Most Accurate Tab for Dueling Banjos
I’ve transcribed Dueling Banjos from the original Deliverance Movie Soundtrack as played by Eric Weisberg. Eric’s playing of this song along with the worldwide exposure from the movie and radio airplay can be credited with spawning a generation of players to take up the banjo. I still have students arrive at my door or at my website Banjoteacher.com because they heard Dueling Banjos and want with every fiber in their body to make that sound!
Most of us that play the banjo and particularly those in bands performing get endless requests for Dueling Banjos. It’s easy to get tired of the constant egging on and references to paddling faster to avoid hillbillies. But if you can’t beat em, in most cases, join em and I’ve learned to have fun playing this song and pleasing people. Who doesn’t like applause and this song gets lots of it, it always has.
I think it’s often underestimated how catchy the way Eric Weisberg picked this song was. The tone, the way it was dramatically delivered along with Eric’s unique interpretation of Scruggs/Stanley style techniques that really hook the listener in and not letting go until the final thrilling ending.
When learning this arrangement, one of the things that should be pointed out is that the song was recorded with a capo on the second fret and also slightly sharp of the key of A. It’s also played on a banjo with an archtop tone ring which produces a brighter more trebly tone than the flathead tone ring banjos that most people play now a days. So, if you learning this song and you think to yourself, I can’t get it to sound like the record, then capo up for starters. Archtop tone rings were more popular than flathead tone rings for many years because they were designed to help keep a skin head tight. Now with synthetic heads, the archtops are not as popular unless someone really favors the treble tones the archtop tone ring produce.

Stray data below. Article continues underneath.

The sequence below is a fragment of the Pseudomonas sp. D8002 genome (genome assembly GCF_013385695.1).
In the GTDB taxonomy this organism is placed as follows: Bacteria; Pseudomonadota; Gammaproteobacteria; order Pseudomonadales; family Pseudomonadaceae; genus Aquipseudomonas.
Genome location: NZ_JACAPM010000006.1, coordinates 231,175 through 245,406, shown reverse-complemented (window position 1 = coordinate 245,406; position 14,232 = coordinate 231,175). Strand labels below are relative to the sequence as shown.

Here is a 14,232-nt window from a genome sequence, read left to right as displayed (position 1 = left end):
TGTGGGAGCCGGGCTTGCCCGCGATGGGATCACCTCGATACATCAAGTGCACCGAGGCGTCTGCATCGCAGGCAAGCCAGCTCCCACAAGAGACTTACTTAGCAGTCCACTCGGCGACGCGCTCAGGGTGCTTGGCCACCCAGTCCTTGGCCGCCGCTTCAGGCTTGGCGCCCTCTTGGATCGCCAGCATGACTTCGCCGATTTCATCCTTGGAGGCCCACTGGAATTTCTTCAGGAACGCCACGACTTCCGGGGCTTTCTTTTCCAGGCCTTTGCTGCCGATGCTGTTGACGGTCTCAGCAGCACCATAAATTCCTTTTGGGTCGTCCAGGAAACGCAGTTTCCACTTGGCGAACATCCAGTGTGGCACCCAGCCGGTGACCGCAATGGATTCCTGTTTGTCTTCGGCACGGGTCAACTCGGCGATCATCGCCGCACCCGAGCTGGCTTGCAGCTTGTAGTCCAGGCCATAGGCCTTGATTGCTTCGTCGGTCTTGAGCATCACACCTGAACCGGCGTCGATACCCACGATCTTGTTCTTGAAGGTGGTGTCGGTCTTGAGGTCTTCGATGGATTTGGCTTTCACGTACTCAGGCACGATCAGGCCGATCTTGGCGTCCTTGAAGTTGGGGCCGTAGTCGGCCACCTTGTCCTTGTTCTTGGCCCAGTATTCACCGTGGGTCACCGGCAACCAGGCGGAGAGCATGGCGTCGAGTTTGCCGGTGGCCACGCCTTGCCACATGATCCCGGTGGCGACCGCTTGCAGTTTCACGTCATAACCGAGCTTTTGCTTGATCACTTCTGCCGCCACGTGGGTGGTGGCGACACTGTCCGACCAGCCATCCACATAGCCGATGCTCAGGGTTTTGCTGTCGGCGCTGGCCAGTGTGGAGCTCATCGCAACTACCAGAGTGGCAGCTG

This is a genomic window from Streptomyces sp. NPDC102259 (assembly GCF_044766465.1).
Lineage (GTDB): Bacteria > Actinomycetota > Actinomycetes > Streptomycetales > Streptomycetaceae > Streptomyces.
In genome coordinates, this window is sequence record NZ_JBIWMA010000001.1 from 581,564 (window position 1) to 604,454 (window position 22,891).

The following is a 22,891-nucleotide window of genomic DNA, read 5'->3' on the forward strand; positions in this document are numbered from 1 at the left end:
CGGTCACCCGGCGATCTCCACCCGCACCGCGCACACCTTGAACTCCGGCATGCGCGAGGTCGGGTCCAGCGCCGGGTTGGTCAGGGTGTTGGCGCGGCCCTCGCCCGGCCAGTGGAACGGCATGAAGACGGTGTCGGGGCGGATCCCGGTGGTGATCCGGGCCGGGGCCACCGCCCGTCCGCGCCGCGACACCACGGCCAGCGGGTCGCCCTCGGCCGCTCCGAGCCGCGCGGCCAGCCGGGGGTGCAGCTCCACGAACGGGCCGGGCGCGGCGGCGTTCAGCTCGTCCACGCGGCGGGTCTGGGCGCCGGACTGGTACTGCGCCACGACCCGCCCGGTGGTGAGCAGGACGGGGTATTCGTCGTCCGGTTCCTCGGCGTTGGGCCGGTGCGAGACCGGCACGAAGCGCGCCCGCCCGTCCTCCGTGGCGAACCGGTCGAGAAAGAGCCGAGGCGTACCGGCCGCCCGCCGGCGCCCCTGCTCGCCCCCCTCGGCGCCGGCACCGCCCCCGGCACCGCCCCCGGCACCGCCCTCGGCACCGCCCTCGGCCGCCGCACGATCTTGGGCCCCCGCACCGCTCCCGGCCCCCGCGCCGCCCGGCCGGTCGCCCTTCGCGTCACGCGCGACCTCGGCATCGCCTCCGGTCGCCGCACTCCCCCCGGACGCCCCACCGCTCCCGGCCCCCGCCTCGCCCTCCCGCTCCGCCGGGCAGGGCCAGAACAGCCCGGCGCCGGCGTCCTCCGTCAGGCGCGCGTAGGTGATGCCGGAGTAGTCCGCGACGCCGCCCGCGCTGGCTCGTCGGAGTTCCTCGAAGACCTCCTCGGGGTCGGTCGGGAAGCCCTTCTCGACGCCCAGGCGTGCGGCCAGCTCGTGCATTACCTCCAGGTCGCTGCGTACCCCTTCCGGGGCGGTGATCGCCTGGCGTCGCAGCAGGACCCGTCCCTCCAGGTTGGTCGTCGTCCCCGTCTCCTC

You also may have to learn a few new ways Eric plays some standard licks differently than traditionally played Scruggs style licks. One is the tag lick where he catches the 4th string with the index finger; this is actually vintage Stanley style. Also during the repeated 2 to 3 slide licks at the ending his roll is TMTI instead of the TITM roll Earl played in the classic 2 to 3 slide in Cripple Creek that we all teach and learn. That to me makes the ending very catchy and thrilling really. He also uses the TMTI roll in many other places which creates a push and pull that I really like. It might take a little muscle memory work to break out of the normal TITM roll to be able to play TITM up to speed but it will be worth it.
In the strumming section, the quick brush down of the thumb and up with the index and down with the thumb again could take some time to smooth out. Also during the fast picking call and answer part with the guitar, the quick use of thumb index only rolls may take some time to get up to speed.
I hope you have fun with this! While it’s nice to have the exact notes played from this classic recording it’s important to focus on the feel and the spirit of the song. Master the new techniques, play your banjo with good timing and let your interpretation shine through!
Tab for Dueling Banjos free for members
Learn Dueling Banjos and Deliverance Soundtrack with Online Banjo Lessons
Learn Dueling Banjos in the Banjo Song Book